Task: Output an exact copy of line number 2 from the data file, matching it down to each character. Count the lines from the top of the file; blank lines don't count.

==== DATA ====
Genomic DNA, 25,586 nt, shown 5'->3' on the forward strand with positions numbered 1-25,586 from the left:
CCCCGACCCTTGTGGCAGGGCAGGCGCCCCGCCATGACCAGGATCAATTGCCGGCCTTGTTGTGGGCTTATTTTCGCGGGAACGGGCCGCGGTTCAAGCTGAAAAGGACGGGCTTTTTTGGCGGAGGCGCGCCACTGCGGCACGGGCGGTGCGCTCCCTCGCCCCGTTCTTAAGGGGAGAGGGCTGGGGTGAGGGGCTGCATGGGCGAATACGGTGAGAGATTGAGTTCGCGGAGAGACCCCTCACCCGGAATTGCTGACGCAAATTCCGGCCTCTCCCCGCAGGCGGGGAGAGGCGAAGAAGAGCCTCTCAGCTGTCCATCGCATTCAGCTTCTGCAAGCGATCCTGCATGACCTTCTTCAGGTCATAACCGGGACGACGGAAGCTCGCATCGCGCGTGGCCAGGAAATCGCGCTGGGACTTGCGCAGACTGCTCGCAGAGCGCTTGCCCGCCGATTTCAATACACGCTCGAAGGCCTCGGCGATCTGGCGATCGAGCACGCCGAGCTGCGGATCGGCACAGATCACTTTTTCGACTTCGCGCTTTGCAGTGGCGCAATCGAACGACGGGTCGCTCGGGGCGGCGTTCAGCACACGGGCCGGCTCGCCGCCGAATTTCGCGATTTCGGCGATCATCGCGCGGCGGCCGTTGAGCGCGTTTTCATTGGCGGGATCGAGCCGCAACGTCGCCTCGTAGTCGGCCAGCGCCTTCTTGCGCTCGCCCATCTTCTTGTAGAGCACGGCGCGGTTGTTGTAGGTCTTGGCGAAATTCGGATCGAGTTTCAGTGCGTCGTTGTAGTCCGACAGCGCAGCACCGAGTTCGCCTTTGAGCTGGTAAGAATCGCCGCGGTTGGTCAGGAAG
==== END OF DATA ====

CCCCGACCCTTGTGGCAGGGCAGGCGCCCCGCCATGACCAGGATCAATTGCCGGCCTTGTTGTGGGCTTATTTTCGCGGGAACGGGCCGCGGTTCAAGCTGAAAAGGACGGGCTTTTTTGGCGGAGGCGCGCCACTGCGGCACGGGCGGTGCGCTCCCTCGCCCCGTTCTTAAGGGGAGAGGGCTGGGGTGAGGGGCTGCATGGGCGAATACGGTGAGAGATTGAGTTCGCGGAGAGACCCCTCACCCGGAATTGCTGACGCAAATTCCGGCCTCTCCCCGCAGGCGGGGAGAGGCGAAGAAGAGCCTCTCAGCTGTCCATCGCATTCAGCTTCTGCAAGCGATCCTGCATGACCTTCTTCAGGTCATAACCGGGACGACGGAAGCTCGCATCGCGCGTGGCCAGGAAATCGCGCTGGGACTTGCGCAGACTGCTCGCAGAGCGCTTGCCCGCCGATTTCAATACACGCTCGAAGGCCTCGGCGATCTGGCGATCGAGCACGCCGAGCTGCGGATCGGCACAGATCACTTTTTCGACTTCGCGCTTTGCAGTGGCGCAATCGAACGACGGGTCGCTCGGGGCGGCGTTCAGCACACGGGCCGGCTCGCCGCCGAATTTCGCGATTTCGGCGATCATCGCGCGGCGGCCGTTGAGCGCGTTTTCATTGGCGGGATCGAGCCGCAACGTCGCCTCGTAGTCGGCCAGCGCCTTCTTGCGCTCGCCCATCTTCTTGTAGAGCACGGCGCGGTTGTTGTAGGTCTTGGCGAAATTCGGATCGAGTTTCAGTGCGTCGTTGTAGTCCGACAGCGCAGCACCGAGTTCGCCTTTGAGCTGGTAAGAATCGCCGCGGTTGGTCAGGAAG